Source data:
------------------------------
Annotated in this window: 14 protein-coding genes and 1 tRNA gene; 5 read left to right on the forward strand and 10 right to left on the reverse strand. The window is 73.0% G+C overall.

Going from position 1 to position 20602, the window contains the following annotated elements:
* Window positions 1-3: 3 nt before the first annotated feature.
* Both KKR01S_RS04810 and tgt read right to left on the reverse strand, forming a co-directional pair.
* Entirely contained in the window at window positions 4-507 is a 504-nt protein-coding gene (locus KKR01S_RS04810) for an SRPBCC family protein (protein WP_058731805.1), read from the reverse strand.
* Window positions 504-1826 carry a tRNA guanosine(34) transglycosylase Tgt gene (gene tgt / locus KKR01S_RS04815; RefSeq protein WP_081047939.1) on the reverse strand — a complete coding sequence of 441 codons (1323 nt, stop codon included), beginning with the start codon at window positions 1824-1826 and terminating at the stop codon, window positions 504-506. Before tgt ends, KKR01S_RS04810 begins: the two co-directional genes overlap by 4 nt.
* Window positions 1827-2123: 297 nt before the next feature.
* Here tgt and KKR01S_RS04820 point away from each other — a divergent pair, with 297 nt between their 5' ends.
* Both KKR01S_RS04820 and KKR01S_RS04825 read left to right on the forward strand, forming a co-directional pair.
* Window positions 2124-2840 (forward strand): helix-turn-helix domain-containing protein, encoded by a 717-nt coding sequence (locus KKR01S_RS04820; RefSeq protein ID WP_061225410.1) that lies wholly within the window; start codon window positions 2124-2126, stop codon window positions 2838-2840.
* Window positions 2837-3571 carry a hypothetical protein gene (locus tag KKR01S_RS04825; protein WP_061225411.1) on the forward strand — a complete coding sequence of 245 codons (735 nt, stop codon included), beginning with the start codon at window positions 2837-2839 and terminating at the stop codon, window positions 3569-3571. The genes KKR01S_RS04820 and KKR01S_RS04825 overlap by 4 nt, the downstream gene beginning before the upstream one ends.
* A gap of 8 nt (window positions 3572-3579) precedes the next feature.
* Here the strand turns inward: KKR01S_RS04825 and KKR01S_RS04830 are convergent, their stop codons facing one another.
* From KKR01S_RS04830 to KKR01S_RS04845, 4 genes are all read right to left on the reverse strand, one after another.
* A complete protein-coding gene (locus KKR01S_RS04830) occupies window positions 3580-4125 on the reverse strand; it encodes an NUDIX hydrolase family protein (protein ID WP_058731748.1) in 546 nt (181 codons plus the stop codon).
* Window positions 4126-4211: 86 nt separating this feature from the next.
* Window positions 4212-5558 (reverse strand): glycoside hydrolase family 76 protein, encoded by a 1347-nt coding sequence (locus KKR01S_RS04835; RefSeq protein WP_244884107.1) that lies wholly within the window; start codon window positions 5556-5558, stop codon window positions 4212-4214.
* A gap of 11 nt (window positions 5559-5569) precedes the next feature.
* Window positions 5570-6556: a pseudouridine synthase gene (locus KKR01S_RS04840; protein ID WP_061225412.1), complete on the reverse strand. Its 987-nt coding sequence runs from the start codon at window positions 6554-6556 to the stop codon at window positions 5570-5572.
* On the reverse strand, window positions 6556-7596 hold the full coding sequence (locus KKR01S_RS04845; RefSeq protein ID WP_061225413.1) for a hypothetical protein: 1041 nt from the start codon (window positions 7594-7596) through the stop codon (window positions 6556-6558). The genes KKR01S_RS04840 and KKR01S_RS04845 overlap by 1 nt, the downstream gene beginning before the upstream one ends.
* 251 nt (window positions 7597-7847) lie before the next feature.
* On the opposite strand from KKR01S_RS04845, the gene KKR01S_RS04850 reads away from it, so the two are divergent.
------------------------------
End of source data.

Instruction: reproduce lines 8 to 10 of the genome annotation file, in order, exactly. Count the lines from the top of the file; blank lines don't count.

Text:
* Here tgt and KKR01S_RS04820 point away from each other — a divergent pair, with 297 nt between their 5' ends.
* Both KKR01S_RS04820 and KKR01S_RS04825 read left to right on the forward strand, forming a co-directional pair.
* Window positions 2124-2840 (forward strand): helix-turn-helix domain-containing protein, encoded by a 717-nt coding sequence (locus KKR01S_RS04820; RefSeq protein ID WP_061225410.1) that lies wholly within the window; start codon window positions 2124-2126, stop codon window positions 2838-2840.